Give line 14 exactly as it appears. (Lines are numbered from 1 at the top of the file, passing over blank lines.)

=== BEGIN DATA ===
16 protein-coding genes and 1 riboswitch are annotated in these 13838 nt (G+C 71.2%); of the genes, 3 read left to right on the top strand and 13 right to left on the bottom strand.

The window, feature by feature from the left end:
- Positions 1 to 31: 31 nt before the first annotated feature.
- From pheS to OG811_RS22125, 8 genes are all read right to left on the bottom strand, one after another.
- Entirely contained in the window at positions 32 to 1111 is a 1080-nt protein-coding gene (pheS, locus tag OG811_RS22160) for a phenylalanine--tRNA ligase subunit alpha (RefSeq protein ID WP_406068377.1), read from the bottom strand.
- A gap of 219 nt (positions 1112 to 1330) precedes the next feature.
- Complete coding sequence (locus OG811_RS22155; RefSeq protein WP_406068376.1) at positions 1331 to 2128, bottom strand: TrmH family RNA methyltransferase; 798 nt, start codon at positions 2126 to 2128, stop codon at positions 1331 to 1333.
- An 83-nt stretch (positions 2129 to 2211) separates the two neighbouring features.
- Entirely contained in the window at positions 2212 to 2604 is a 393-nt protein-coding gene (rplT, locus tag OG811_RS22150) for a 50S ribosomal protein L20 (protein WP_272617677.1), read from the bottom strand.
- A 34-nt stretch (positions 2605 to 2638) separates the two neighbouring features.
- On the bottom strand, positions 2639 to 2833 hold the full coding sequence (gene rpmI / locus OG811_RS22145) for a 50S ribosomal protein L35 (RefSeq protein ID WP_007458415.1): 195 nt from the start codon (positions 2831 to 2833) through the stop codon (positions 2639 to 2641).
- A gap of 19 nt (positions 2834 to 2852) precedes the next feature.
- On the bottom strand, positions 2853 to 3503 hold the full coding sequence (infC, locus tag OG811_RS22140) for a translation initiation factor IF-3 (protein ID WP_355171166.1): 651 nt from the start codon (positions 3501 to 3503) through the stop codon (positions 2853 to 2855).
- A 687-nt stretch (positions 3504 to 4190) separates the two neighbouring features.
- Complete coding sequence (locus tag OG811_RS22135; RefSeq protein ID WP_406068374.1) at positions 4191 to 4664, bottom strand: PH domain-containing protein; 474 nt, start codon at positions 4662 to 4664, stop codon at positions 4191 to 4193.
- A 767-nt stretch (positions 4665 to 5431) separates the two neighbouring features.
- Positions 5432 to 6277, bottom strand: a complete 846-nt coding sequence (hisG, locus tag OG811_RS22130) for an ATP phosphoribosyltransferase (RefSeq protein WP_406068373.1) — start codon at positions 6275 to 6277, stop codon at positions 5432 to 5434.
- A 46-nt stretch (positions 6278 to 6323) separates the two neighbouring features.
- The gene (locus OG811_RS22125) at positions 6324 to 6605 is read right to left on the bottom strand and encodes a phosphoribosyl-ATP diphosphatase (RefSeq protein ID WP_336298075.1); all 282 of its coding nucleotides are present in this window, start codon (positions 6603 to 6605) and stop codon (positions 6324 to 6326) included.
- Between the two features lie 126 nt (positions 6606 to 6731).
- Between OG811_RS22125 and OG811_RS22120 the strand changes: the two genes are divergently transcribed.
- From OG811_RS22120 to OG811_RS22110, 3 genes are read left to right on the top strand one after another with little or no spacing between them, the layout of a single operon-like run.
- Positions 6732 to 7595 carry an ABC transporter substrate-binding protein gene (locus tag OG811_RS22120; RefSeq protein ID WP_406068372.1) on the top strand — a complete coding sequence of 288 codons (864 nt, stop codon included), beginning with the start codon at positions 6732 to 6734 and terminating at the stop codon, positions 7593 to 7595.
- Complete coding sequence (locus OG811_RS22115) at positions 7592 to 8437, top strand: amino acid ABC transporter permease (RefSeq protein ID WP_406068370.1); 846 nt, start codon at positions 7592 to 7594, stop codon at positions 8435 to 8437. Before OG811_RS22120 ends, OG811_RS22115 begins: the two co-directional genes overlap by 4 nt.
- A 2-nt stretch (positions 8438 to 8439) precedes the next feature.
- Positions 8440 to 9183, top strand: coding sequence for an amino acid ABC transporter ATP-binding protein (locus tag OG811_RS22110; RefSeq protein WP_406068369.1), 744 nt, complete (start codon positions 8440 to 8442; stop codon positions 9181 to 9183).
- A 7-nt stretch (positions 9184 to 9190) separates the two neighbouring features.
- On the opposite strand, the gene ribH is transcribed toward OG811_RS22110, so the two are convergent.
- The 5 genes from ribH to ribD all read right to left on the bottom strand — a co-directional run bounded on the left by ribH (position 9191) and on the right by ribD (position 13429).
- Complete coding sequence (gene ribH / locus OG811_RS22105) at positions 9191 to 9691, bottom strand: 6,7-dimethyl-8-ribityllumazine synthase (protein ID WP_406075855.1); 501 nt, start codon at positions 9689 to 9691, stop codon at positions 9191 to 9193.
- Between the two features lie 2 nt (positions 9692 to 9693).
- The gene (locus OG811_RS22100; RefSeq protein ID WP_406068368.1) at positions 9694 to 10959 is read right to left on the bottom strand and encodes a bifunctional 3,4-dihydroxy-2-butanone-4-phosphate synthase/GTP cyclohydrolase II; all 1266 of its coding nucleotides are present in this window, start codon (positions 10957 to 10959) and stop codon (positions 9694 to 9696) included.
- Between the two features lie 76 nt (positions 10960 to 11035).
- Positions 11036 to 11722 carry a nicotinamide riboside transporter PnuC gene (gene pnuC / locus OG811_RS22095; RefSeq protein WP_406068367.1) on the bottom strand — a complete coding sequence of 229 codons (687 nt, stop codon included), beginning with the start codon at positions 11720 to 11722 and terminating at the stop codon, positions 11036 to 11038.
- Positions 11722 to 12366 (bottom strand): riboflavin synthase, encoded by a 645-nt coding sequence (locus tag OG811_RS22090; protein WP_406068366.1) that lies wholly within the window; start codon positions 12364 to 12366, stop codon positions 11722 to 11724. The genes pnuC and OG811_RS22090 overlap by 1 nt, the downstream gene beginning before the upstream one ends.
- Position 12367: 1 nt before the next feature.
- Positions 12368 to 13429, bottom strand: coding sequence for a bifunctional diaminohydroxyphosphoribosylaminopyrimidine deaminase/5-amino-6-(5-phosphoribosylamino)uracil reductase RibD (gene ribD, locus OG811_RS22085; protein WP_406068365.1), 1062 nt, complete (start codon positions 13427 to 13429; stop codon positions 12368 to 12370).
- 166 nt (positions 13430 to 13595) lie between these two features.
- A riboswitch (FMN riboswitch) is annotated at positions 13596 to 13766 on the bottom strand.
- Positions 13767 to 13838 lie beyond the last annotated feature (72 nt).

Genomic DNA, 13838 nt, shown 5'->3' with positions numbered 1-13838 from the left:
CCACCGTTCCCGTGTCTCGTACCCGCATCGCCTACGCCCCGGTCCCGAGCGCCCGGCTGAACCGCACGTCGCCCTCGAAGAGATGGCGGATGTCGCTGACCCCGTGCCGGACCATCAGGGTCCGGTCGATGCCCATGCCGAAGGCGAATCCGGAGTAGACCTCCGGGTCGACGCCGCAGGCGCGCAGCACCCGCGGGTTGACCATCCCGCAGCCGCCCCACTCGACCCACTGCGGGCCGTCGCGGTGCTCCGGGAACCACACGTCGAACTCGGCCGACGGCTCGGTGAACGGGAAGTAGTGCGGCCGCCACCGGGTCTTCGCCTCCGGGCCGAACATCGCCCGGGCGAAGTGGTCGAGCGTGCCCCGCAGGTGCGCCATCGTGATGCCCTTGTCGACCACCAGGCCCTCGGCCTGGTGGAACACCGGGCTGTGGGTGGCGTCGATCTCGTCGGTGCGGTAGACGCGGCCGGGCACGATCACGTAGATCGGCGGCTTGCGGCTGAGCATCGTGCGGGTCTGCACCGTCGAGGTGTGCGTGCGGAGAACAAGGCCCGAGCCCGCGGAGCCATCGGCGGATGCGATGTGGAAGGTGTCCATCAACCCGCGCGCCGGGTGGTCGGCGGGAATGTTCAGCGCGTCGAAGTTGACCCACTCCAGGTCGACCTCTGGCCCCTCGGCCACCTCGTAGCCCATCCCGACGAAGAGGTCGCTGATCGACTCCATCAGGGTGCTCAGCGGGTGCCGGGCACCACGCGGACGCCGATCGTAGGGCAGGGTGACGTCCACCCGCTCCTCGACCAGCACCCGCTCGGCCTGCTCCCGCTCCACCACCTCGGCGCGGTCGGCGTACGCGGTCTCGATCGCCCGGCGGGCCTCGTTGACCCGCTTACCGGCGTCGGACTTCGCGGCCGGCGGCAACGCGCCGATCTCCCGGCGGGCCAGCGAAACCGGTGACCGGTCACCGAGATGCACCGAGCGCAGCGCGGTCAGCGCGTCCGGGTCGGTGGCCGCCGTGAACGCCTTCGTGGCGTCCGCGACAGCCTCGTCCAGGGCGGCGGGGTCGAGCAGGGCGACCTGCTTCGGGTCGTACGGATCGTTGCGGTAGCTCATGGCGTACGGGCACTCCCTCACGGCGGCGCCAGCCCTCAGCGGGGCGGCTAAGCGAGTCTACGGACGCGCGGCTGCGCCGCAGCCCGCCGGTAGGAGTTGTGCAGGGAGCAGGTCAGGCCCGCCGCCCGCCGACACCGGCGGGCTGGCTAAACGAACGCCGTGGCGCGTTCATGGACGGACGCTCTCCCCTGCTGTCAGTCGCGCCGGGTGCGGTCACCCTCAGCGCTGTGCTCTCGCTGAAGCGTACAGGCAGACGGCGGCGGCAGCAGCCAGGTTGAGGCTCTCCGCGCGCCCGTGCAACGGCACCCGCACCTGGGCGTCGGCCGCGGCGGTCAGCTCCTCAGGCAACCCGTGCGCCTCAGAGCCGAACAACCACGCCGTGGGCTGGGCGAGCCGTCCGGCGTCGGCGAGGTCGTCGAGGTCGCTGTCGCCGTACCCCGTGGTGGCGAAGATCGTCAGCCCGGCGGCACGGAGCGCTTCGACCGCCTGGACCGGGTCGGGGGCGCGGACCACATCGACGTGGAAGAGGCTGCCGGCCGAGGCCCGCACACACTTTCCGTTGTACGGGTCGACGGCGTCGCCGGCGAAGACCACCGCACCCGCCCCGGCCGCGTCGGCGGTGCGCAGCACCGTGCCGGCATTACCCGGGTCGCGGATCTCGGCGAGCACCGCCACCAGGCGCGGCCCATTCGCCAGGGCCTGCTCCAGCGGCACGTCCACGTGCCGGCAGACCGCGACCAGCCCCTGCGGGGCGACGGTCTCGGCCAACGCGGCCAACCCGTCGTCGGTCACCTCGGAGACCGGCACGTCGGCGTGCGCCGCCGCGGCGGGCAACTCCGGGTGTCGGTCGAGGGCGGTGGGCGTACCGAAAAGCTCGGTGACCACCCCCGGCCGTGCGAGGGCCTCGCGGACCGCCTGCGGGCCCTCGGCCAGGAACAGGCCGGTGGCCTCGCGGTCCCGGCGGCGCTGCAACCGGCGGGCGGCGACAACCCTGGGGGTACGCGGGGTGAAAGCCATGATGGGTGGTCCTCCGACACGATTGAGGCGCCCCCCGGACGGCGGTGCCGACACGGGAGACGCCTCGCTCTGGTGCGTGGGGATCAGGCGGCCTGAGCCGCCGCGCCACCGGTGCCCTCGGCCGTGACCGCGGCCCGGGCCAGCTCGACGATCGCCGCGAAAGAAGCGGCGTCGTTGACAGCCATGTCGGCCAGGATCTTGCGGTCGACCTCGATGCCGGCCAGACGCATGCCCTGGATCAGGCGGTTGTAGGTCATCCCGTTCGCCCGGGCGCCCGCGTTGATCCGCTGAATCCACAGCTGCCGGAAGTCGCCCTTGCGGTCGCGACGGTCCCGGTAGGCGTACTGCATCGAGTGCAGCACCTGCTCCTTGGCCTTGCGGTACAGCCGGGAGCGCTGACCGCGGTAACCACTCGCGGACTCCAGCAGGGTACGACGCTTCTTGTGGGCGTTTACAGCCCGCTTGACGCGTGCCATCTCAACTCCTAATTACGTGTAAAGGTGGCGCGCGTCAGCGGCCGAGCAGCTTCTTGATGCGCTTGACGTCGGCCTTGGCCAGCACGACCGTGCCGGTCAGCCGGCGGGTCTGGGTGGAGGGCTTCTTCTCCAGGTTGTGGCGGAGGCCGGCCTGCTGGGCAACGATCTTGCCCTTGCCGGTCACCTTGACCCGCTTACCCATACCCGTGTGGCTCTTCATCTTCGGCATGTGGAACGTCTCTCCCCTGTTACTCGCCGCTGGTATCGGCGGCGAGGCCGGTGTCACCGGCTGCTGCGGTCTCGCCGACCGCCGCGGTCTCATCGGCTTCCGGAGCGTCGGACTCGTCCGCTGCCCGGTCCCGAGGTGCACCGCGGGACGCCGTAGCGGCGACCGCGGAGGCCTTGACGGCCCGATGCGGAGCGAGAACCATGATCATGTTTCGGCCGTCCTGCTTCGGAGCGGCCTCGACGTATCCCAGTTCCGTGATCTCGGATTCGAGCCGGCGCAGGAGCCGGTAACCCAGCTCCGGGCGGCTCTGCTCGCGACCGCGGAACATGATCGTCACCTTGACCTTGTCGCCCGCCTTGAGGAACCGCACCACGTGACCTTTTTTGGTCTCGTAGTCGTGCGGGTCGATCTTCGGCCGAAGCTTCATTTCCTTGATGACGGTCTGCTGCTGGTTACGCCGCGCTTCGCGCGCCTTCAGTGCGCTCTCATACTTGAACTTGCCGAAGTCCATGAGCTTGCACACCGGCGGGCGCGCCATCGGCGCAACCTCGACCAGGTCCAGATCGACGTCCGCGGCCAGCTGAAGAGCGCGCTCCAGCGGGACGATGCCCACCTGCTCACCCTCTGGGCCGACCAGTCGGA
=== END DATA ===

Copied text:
- A 687-nt stretch (positions 3504 to 4190) separates the two neighbouring features.